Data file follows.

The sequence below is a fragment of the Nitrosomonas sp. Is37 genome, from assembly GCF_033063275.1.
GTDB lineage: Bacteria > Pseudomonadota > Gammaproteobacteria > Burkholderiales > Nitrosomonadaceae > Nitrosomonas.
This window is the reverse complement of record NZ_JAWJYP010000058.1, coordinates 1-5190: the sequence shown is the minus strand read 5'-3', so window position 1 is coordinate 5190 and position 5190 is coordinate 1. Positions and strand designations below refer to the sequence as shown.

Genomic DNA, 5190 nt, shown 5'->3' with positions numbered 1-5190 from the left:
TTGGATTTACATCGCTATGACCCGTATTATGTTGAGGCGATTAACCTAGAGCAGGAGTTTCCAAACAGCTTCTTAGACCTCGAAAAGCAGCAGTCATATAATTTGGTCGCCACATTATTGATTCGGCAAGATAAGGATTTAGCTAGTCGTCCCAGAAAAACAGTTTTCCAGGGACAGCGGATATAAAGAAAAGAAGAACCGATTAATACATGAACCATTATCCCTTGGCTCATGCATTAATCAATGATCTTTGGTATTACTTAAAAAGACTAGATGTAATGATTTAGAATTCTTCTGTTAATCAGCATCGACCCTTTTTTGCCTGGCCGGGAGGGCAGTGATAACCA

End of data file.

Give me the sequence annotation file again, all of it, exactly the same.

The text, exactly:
The sequence below is a fragment of the Nitrosomonas sp. Is37 genome, from assembly GCF_033063275.1.
GTDB lineage: Bacteria > Pseudomonadota > Gammaproteobacteria > Burkholderiales > Nitrosomonadaceae > Nitrosomonas.
This window is the reverse complement of record NZ_JAWJYP010000058.1, coordinates 1-5190: the sequence shown is the minus strand read 5'-3', so window position 1 is coordinate 5190 and position 5190 is coordinate 1. Positions and strand designations below refer to the sequence as shown.

Genomic DNA, 5190 nt, shown 5'->3' with positions numbered 1-5190 from the left:
TTGGATTTACATCGCTATGACCCGTATTATGTTGAGGCGATTAACCTAGAGCAGGAGTTTCCAAACAGCTTCTTAGACCTCGAAAAGCAGCAGTCATATAATTTGGTCGCCACATTATTGATTCGGCAAGATAAGGATTTAGCTAGTCGTCCCAGAAAAACAGTTTTCCAGGGACAGCGGATATAAAGAAAAGAAGAACCGATTAATACATGAACCATTATCCCTTGGCTCATGCATTAATCAATGATCTTTGGTATTACTTAAAAAGACTAGATGTAATGATTTAGAATTCTTCTGTTAATCAGCATCGACCCTTTTTTGCCTGGCCGGGAGGGCAGTGATAACCA